The Bofors Scandal that rocked the Rajiv Gandhi government in 1987 brought to light the nefarious presence of middlemen in defence deals. It was a syndicate that brokered big defence deals, flaunted enviable contacts, and wielded immense influence in the corridors of power and bent the rules to its huge benefits. In April 2015, when income tax officials raided a house in a Delhi’s upscale Greater Kailash area, a new face from this intriguing world of 'defence dealers' came before the world. The man in question was Sanjay Bhandari, whose contact list stunned investigating agencies.
According to a Hindustan Times report in 2014, after the BJP came to power, “a top secret report of the Intelligence Bureau (IB) listed Bhandari as a close aide of (Robert) Vadra, son-in-law of Congress president Sonia Gandhi, and mentioned that he was friends with the son of a former senior BJP leader”.
The same report states, “Bhandari’s contact list was so impressive that after the I-T raids, he could send word to Prime Minister Narendra Modi through two influential people to explore possibility of immunity in exchange of information. However, his request received a cold response and he went into a shell, deserted by his powerful friends, including cabinet ministers, senior intelligence officials, industrialists, senior judicial functionaries and power brokers”.
Now a less than two years into the investigation, Bhandari is feared to have fled the country.
According to a report published in the New Indian Express, government sources are suspecting that Bhandari might have fled the country, ditching the investigating agencies. The report states:
"Government sources suspect Bhandari might have reached London via Nepal, evading a look -out notice issued against him. Bhandari was earlier stopped from boarding a London-bound British Airways flight in June. He was charged under sections 3 and 5 of the Official Secrets Act (OSA) by Delhi Police in October after the Income Tax sleuths recovered confidential defence documents during the search operation on his premises in April"
Bhandari, who like many of his professional confederates, led a luxurious shadow life and would have been under wraps, notwithstanding the bad timing of his shadow-world being exposed. In an article about Bhandari, Outlook wrote:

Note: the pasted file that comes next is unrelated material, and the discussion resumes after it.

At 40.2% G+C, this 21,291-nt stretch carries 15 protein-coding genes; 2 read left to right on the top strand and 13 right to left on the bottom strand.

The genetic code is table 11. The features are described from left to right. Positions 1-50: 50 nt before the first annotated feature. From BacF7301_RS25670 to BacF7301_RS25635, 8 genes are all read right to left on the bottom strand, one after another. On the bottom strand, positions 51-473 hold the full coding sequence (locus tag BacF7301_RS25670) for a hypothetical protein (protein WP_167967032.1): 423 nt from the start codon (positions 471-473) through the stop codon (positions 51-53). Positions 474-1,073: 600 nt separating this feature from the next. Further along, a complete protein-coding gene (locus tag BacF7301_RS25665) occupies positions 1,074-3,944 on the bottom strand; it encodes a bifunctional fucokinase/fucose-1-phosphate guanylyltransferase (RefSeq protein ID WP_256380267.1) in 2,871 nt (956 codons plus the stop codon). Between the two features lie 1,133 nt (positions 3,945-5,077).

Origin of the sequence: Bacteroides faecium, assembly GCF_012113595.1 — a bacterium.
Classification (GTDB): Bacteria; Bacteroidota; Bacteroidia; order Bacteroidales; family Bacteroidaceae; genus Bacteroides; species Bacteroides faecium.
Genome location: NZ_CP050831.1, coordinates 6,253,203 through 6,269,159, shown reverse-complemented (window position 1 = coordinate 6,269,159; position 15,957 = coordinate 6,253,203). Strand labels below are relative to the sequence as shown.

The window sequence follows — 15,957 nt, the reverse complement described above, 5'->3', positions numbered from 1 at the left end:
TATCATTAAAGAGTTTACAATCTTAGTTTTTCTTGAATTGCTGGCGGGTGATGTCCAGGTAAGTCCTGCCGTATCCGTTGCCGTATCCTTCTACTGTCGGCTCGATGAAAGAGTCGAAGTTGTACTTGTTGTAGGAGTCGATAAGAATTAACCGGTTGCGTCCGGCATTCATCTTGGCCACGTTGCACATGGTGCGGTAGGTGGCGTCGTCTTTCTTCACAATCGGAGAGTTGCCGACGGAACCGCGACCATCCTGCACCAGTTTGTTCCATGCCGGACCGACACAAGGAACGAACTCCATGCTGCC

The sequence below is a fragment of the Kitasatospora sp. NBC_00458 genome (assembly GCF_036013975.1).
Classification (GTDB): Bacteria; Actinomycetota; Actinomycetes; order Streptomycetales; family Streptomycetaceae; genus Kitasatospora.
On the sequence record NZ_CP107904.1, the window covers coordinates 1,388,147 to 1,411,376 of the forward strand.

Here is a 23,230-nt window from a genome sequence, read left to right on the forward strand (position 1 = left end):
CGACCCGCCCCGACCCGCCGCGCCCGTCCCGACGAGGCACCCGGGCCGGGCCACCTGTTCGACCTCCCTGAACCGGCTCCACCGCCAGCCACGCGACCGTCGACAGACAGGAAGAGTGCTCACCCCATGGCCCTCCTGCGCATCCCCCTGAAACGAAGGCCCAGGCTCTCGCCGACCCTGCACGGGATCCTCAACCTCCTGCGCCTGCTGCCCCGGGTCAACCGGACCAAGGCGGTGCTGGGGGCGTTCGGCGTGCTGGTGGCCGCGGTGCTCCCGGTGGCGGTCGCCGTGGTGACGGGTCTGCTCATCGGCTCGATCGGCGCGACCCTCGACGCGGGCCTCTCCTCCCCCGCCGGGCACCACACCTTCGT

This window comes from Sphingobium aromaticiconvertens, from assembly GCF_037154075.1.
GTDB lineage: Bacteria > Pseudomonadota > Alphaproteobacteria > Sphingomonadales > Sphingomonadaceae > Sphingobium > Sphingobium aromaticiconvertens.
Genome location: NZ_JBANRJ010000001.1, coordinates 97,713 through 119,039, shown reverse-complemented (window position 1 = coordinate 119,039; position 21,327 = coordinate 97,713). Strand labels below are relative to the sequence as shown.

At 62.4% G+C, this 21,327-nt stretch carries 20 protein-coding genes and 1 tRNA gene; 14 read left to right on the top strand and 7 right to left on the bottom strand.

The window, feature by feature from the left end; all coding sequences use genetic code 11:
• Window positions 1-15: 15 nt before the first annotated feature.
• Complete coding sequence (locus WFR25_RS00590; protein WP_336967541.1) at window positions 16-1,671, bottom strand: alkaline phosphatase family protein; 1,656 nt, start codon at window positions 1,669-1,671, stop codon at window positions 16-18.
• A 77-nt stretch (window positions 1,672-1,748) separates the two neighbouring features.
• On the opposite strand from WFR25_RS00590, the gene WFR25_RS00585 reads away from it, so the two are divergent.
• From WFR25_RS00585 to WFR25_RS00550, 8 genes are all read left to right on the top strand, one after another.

"Bhandari was barely known to the public even though he led a five-star lifestyle and had a raft of VIP contacts, among them, as enforcement agencies claim, (Vadra), son-in-law of (Sonia). Bhandari’s shadow world would have remained hidden were it not for a routine raid by income-tax officials on some Delhi-based hawala operators early this year. While probing a particular dealer, one entry was for Rs 116 crore, on behalf of a Delhi-based company. A probe into this company led them to Bhandari. On 26 April, Bhandari’s offices and houses in Delhi were raided"
The clout, reach, influence and access to the highest echelons of power that likes of Bhandari wield can be gauged from the fact of his alleged relation with the most powerful political family of the country. "The documents seized showed, had a range of high-level contacts, was in possession of classified documents from the defence ministry and also had properties in the UAE and London, as well as a Panama-based company. For the media, the focus remained largely on his Vadra link," stated the Outlook report.
The extent of Bhandari's 'reach' can be assessed by the fact that "documents recovered from Bhandari’s premises reveals that he made investment in two properties in Dubai and London using companies registered in tax haven countries". The agencies are likely to question individuals linked with Bhandari. As reported by the New Indian Express, Bhandari was in touch with some top guns of the country including a top officer of the finance ministry, who retired from the service last year.
The report goes on to add that the probe that is underway has also put under the scanner ties between Bhandari, a French multinational called the Thales Group and the European Aeronautic Defence and Space Company (EADS).
While the escape of Bhandari has yet to be authenticated and rests in the realm of 'fear', it could prove to be a major embarrassment for the Centre and investigating agencies if these fears fructify and turn to reality. Given that in March this year, liquor baron Vijay Mallya fled to London — causing much criticism to the government, Bhandari's escape can cause more problems for the government.
The reason for the concern in the 'feared' fleeing of Bhandari lies the fact that his escape can derail the investigations into the kickback links between politicians, businessmen and the intermediaries running this illegal multi-million-dollar commission syndicate in the country’s defence sector.
Updated Date: Dec 22, 2016 16:01:17 IST